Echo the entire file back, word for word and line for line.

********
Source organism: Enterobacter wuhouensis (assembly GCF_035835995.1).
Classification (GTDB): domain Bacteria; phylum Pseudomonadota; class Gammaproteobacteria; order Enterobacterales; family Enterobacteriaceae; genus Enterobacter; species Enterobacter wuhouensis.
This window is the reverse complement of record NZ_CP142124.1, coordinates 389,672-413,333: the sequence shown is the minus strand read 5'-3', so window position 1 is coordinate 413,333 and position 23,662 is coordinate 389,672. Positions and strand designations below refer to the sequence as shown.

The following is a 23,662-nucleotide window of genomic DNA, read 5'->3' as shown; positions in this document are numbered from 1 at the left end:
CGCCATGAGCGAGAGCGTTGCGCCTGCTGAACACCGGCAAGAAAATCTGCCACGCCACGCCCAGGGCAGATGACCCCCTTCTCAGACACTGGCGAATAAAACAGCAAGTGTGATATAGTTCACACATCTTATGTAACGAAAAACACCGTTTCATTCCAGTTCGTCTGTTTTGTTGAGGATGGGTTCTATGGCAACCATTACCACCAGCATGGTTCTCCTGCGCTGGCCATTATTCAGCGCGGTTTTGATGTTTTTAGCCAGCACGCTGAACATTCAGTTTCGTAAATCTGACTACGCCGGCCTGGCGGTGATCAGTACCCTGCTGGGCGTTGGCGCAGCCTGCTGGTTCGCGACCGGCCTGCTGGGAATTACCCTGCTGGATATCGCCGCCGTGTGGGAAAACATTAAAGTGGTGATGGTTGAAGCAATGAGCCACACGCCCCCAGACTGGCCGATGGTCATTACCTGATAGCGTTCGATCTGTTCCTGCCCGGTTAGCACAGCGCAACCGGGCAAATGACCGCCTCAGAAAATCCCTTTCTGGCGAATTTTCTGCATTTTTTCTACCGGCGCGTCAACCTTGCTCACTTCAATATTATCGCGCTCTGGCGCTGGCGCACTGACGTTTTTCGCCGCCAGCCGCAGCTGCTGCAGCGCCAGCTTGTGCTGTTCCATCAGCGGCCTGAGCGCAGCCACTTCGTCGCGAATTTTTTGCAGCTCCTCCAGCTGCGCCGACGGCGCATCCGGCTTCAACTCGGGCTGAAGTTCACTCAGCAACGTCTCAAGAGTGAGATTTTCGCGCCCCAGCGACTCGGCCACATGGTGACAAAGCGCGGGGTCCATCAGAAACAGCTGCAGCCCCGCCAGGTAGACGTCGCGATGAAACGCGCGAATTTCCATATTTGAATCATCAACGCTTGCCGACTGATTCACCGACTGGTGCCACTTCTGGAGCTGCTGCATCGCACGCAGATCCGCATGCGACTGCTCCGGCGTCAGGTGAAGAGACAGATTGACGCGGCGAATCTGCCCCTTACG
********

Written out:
Source organism: Enterobacter wuhouensis (assembly GCF_035835995.1).
Classification (GTDB): domain Bacteria; phylum Pseudomonadota; class Gammaproteobacteria; order Enterobacterales; family Enterobacteriaceae; genus Enterobacter; species Enterobacter wuhouensis.
This window is the reverse complement of record NZ_CP142124.1, coordinates 389,672-413,333: the sequence shown is the minus strand read 5'-3', so window position 1 is coordinate 413,333 and position 23,662 is coordinate 389,672. Positions and strand designations below refer to the sequence as shown.

The following is a 23,662-nucleotide window of genomic DNA, read 5'->3' as shown; positions in this document are numbered from 1 at the left end:
CGCCATGAGCGAGAGCGTTGCGCCTGCTGAACACCGGCAAGAAAATCTGCCACGCCACGCCCAGGGCAGATGACCCCCTTCTCAGACACTGGCGAATAAAACAGCAAGTGTGATATAGTTCACACATCTTATGTAACGAAAAACACCGTTTCATTCCAGTTCGTCTGTTTTGTTGAGGATGGGTTCTATGGCAACCATTACCACCAGCATGGTTCTCCTGCGCTGGCCATTATTCAGCGCGGTTTTGATGTTTTTAGCCAGCACGCTGAACATTCAGTTTCGTAAATCTGACTACGCCGGCCTGGCGGTGATCAGTACCCTGCTGGGCGTTGGCGCAGCCTGCTGGTTCGCGACCGGCCTGCTGGGAATTACCCTGCTGGATATCGCCGCCGTGTGGGAAAACATTAAAGTGGTGATGGTTGAAGCAATGAGCCACACGCCCCCAGACTGGCCGATGGTCATTACCTGATAGCGTTCGATCTGTTCCTGCCCGGTTAGCACAGCGCAACCGGGCAAATGACCGCCTCAGAAAATCCCTTTCTGGCGAATTTTCTGCATTTTTTCTACCGGCGCGTCAACCTTGCTCACTTCAATATTATCGCGCTCTGGCGCTGGCGCACTGACGTTTTTCGCCGCCAGCCGCAGCTGCTGCAGCGCCAGCTTGTGCTGTTCCATCAGCGGCCTGAGCGCAGCCACTTCGTCGCGAATTTTTTGCAGCTCCTCCAGCTGCGCCGACGGCGCATCCGGCTTCAACTCGGGCTGAAGTTCACTCAGCAACGTCTCAAGAGTGAGATTTTCGCGCCCCAGCGACTCGGCCACATGGTGACAAAGCGCGGGGTCCATCAGAAACAGCTGCAGCCCCGCCAGGTAGACGTCGCGATGAAACGCGCGAATTTCCATATTTGAATCATCAACGCTTGCCGACTGATTCACCGACTGGTGCCACTTCTGGAGCTGCTGCATCGCACGCAGATCCGCATGCGACTGCTCCGGCGTCAGGTGAAGAGACAGATTGACGCGGCGAATCTGCCCCTTACG